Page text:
At a time when the country is potentially looking at a third wave of covid-19, many shoppers are still wary of stepping out and companies are still recovering from last year’s impact, opening a new store wouldn’t seem like the best business strategy. But Dipali Patwa, group head of brand and community, at Fabindia, believes the legacy brand’s first-ever home lifestyle concept store in Delhi is a step in the right direction.
“Pandemic has changed the way we look at home now. We are working from home, shopping from home, schooling is happening from home—we are just looking at our homes more and thinking of ways to enhance our corners. This tells us it’s a good space to grow in further,” explains Patwa, over a call from New York.
It certainly is. Amid the covid-19 outbreak, the global market for online home decor was pegged at $98.4 billion last year. It is projected to a revised rise of $348.3 billion by 2027, states a report published in Researchandmarkets.com. Much of the demand is driven by the millennial consumers, who want to make their home space functional and are ready to spend their savings or salaries on home buys.
It’s a section of population Fabindia, which is reportedly in the process of hiring bankers for the initial public offering (IPO) expected to value the company at around $1.5-2 billion, is also keenly watching. When I visited the 61-year-old brand’s new store in Delhi’s posh Khan Market earlier this week for a walkthrough, it gave a familiar feeling of stepping inside any Fabindia store but with a twist. Colourful dhurries, bedsheets, lamps and vases welcome you but after moving further inside the 1,900 sq. ft store, which replaces the old Ritu Kumar store in a heritage building, you notice the seamless fusion of functional furniture with traditional designs. It’s the same but new Fabindia. Cozy, practical corners (standing-sitting workstation setups), which could be replicated at homes as they are or improvised, bright, India-inspired kitchenware and a variety of eco-friendly window shields offer a sense of what the future of home décor would look like.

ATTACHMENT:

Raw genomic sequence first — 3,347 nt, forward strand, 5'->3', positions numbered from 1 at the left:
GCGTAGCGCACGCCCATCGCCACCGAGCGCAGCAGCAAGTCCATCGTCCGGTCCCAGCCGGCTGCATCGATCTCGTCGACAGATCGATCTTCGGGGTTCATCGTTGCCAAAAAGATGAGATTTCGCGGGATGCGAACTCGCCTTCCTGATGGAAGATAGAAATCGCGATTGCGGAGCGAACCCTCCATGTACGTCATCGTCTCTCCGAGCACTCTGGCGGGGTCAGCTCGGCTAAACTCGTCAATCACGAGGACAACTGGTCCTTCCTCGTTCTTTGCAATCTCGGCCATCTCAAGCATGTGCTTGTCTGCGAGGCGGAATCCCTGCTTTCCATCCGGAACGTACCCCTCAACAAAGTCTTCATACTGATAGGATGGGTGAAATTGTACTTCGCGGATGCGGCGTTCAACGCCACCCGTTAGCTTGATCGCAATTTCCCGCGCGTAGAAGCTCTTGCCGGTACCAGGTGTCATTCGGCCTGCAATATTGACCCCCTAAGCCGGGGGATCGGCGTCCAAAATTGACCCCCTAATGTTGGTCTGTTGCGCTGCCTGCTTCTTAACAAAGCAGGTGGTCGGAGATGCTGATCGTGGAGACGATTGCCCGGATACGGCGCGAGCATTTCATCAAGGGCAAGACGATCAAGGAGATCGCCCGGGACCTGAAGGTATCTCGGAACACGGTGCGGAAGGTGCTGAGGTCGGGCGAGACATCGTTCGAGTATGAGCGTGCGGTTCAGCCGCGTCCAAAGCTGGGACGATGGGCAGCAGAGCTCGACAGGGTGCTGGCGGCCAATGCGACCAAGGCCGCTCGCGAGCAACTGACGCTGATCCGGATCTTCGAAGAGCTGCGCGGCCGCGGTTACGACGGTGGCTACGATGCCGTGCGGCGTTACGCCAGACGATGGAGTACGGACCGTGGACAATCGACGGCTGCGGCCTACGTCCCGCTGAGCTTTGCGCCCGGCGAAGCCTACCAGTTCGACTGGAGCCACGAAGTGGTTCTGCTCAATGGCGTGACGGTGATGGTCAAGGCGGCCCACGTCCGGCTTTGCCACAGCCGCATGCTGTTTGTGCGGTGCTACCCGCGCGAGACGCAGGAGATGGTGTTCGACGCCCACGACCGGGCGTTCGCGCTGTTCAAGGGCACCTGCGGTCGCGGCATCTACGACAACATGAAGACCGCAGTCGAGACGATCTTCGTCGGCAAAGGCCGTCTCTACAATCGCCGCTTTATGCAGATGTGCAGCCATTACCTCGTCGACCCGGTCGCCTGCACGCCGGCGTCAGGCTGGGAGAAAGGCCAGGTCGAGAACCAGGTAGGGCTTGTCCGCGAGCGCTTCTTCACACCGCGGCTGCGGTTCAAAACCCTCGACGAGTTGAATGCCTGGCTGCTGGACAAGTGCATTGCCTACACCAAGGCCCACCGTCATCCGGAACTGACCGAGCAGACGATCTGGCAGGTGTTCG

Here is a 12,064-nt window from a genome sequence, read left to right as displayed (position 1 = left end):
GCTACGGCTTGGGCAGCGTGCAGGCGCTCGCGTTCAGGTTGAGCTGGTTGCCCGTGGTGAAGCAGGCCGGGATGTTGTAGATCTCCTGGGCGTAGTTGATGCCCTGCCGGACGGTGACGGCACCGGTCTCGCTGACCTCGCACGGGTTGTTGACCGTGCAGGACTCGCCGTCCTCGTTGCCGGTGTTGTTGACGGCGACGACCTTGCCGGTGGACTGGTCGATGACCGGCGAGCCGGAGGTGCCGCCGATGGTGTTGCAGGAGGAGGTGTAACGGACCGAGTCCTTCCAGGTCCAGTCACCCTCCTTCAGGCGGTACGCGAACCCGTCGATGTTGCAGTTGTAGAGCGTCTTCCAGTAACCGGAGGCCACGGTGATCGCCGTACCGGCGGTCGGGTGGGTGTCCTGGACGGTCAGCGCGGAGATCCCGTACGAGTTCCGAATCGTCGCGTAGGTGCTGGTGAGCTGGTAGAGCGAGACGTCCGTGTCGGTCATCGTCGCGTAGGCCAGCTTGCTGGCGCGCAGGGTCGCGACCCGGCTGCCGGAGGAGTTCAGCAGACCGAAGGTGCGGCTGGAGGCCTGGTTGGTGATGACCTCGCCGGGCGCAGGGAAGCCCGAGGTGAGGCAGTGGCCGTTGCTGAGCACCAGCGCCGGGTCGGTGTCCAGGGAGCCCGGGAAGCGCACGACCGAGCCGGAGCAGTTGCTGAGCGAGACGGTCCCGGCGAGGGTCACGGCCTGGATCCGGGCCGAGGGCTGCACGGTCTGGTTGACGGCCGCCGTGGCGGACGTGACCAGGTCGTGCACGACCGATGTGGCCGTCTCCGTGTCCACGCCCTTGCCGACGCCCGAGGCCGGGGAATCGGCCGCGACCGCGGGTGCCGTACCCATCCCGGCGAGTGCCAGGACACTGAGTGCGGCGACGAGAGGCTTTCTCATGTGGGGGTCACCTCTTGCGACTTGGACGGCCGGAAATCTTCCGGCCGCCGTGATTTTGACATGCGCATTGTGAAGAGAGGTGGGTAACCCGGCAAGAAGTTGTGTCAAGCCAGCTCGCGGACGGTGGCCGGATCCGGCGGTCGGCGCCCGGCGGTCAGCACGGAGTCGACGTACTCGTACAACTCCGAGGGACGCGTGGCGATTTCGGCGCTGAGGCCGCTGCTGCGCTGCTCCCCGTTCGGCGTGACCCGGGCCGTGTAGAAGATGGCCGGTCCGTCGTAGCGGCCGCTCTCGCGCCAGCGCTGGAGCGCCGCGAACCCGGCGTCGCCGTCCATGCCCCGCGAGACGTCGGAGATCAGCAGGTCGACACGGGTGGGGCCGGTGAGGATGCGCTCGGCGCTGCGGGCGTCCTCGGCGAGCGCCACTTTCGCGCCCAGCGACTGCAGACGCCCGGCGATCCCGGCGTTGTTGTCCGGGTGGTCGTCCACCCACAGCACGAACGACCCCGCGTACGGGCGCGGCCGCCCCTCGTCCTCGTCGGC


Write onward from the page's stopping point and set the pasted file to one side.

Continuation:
The store itself is a study on how to make spaces more functional: Spacious corners in an otherwise crammed space (having a sprawling store in the lean Khan market is a distant dream), terracota pyramid-like structures attached to the roof, a generous space for natural lighting—a balance of minimalism, Indianness and functionality.
Patwa informs that they are also offering an interior design solutions service, which would include on-ground experts helping customers make informed choices. “We are also offering virtual tours and helping people buy online. But what we have noticed and our sales (home furnishings did much better than apparel during the pandemic) also show this, people want to buy home furnishings in person. So we are ensuring all sorts of safety protocols,” she says.
The plan for the store began in the pre-pandemic era to mark 60 years of the brand last year, she adds.
“This is a test run for us. We definitely would want to expand. Fabindia started its journey with home. Apparel came much later,” says Patwa. “In a way, we are completing a full circle now.”
The new Fabindia store is open from 10am-8 pm at Khan Market, Delhi.